To begin with, the composting process needs a kick start by adding greens (which is kitchen wet waste) with browns (such as dried leaves, paper, cardboards, sawdust etc). Initially I started the process by mixing the greens and browns in the ratio of 2:1. In the beginning I used dried leaves and tissue paper as brown (never used newspapers as it has got ink prints). Eventually I realised that leaves by itself take a little more time to decompose. So although the kitchen waste did convert into compost, few bigger pieces of dried leaves could still be seen within. Also the process took a little more time. As an alternative, I thought of using sawdust instead. And I was extremely delighted with the results. The rich earthy aroma, the earthy brown color and soft cotton like feel of the compost was worth it. I sourced the saw dust (which has to be of pure wood) from a local timber saw mill at a very reasonable price.

  • Rectifying the Ratio:

Over a period of time, I realised that there is no fixed ratio of greens and browns. Of course, to begin with certain proportion needs to be considered. However, after 1-2 days of adding the mix inside the compost bin we get to see what's happening within. In case the mixture looks wet we need to add more browns. In case it looks dry we need to add some water. The water content in the mix depends on two main factors: - the type of waste that goes into the bin and season.
Type of waste - in case of waste which has got more water content such as watermelon skin, rotten oranges or tomatoes etc., the mixture becomes soggy (the sogginess aggravates during monsoon)
Seasons - during summers, the bin tends to become dry, during winter the process becomes slow and during monsoons the bin become too wet. The water that leaches out of the bin is also nutritious and can be used as a liquid fertilizer. However, dealing with this liquid during monsoon is a big challenge (This is in context of approximately 17kgs. of waste being naturally composted over a period of 1 month).

  • Mixing the ingredients:

Every new waste added to the bin initially needs a good mix once every day. As time passes, the stirring can happen once every 2-3 days. Not mixing the ingredients during the initial stage shall invite problems such as foul smell, waggets (worms) and delay in composting process. As the bins I used were not meant for the purpose of composting as such, I had to deal with these problems by trial and error method.  A compost mixture needs a supply of oxygen for its decomposition to happen. Thus, I started to keep the bin lids a little open to ensure the supply of oxygen inside the bin. However, when the compost mixture was raw, it did attract some flies, ants and lizards. That's nature, isn't it! So to avoid too many of these I had to cover the bins with a net which did help to a great extent. It gave the mixture oxygen it needed while keeping the flies etc. at bay.

  • Signs of prepared compost:
​ Ready compost, black gold! (Image Source: Jatina Thakkar)
Ready compost, black gold! (image Source: Jatina Dhokai )

When the ingredients are uncooked (that is during the initial phase of mixing the ingredients there are visible food particles), it requires a little more effort to dig in to give it a mix. However, as the ingredients mature, mixing becomes effortless. This is one of the indications of the compost being ready.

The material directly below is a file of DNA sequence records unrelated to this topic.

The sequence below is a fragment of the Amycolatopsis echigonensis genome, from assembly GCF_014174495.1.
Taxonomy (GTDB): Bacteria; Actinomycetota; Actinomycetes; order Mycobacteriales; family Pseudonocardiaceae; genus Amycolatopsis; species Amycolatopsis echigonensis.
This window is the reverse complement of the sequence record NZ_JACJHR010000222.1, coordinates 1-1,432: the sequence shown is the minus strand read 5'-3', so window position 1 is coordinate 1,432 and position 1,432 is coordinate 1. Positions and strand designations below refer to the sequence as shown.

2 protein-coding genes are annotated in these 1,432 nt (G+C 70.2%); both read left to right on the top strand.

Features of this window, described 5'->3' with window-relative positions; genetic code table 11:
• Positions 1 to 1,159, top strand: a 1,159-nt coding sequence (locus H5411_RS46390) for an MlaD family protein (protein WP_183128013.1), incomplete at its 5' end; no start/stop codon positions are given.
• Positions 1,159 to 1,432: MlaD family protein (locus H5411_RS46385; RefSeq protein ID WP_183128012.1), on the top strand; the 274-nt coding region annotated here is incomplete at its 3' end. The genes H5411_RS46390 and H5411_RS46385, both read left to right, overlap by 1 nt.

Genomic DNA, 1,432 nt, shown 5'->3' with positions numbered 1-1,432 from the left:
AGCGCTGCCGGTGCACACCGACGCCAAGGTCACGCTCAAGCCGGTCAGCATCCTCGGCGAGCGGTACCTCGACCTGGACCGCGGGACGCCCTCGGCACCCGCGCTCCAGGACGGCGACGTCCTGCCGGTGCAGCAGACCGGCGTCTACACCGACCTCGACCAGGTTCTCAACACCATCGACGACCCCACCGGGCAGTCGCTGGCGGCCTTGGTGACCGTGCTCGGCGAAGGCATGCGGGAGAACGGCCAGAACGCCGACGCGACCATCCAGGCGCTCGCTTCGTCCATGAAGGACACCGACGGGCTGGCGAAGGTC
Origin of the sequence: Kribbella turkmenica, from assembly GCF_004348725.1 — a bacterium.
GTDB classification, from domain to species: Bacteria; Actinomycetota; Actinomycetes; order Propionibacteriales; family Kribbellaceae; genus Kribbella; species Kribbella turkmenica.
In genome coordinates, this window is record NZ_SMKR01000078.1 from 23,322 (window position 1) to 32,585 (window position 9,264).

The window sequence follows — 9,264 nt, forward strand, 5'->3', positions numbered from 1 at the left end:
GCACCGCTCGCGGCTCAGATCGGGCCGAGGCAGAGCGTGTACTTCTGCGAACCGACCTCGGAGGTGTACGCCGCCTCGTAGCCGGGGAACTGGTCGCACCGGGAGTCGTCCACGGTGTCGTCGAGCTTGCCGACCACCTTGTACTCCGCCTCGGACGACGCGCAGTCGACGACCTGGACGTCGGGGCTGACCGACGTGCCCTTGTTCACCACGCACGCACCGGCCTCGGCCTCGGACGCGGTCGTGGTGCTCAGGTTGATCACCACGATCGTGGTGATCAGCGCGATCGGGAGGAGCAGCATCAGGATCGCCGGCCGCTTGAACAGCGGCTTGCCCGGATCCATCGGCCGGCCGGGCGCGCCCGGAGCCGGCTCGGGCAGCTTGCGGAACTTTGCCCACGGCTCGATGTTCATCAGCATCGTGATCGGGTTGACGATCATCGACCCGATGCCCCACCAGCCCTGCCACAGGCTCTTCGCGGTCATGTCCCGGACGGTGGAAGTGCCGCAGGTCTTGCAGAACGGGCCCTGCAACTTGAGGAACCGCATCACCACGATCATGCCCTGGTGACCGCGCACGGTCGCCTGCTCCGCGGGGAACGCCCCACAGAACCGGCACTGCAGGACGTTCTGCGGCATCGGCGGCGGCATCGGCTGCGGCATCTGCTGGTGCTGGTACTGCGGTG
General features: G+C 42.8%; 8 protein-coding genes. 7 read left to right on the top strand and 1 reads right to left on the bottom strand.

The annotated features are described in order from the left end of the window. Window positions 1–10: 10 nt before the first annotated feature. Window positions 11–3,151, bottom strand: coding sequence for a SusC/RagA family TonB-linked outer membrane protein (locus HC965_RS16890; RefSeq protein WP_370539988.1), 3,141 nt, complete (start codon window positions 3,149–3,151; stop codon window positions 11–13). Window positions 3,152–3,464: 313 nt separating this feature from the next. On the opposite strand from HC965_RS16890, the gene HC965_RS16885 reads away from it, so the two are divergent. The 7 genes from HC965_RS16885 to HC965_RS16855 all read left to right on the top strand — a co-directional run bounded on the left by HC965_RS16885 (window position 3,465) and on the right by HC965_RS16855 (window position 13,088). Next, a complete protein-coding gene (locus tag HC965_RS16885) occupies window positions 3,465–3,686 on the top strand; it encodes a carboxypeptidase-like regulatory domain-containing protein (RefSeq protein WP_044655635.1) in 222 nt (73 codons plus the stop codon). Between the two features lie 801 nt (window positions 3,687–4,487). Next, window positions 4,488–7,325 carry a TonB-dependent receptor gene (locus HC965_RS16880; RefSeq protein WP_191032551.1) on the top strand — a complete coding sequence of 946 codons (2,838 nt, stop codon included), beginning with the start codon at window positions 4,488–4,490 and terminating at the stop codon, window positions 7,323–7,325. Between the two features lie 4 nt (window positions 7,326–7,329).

The other indications are:
•    Color – prepared compost will have deep brown color,
•    Smell - it will give away sweet earthy smell and
•    Texture - it will be similar to that of soil and all food items gone. Well, it has actually not gone, but is transformed into this beautiful precious wealth called the Black Gold or Compost.

  • Embracing Nature

There are many mechanical units available in the market which can convert wet waste into composts within a day or two. In these systems, adding any brown to the waste is also not required making these systems less dependent on time and labor. However, in my opinion, it is good to allow nature to play her role. Hence, even though this manual way of preparing compost is time consuming and labor orientated, it is worth the efforts. As famous poet Ralph Waldo Emerson has rightly said “Nature never hurries. Atom by atom, little by little, she achieves her work”.

  • Outcome of my endeavors

I used this compost for my own potted flowering plants and the results were as expected. The plant growth became dense with bigger sized flowers. I also got positive responses from those who used this compost
Ralph Waldo Emerson’s quote "Adopt the pace of nature. Her secret is patience" is thought provoking and very apt for this natural way of composting. It is true that nature is our great teacher. We only need to be connected to her.

Story of our Mother Earth
Fruits & veggies she gives us,
In abundance, without any fuss.
Peels and skins, we give her,
In plenty, without any fear.
And alas! She is now overburdened,
Its effect can hardly be overturned.
Knowing this fact, now is the time to act,
And give her back, her kindness, her nurturing.
But how?
“Green Gold” she bestows for our survival,
“Black Gold” we can endow for her revival.
That which comes from nature goes back to nurture,
Thus taking care of the future,
As well as our only Mother, we have no other.
So let’s all get started, what to wait for?

Jatina Dhokai is an environmental architect who is passionate about composting. She can be contacted at this address: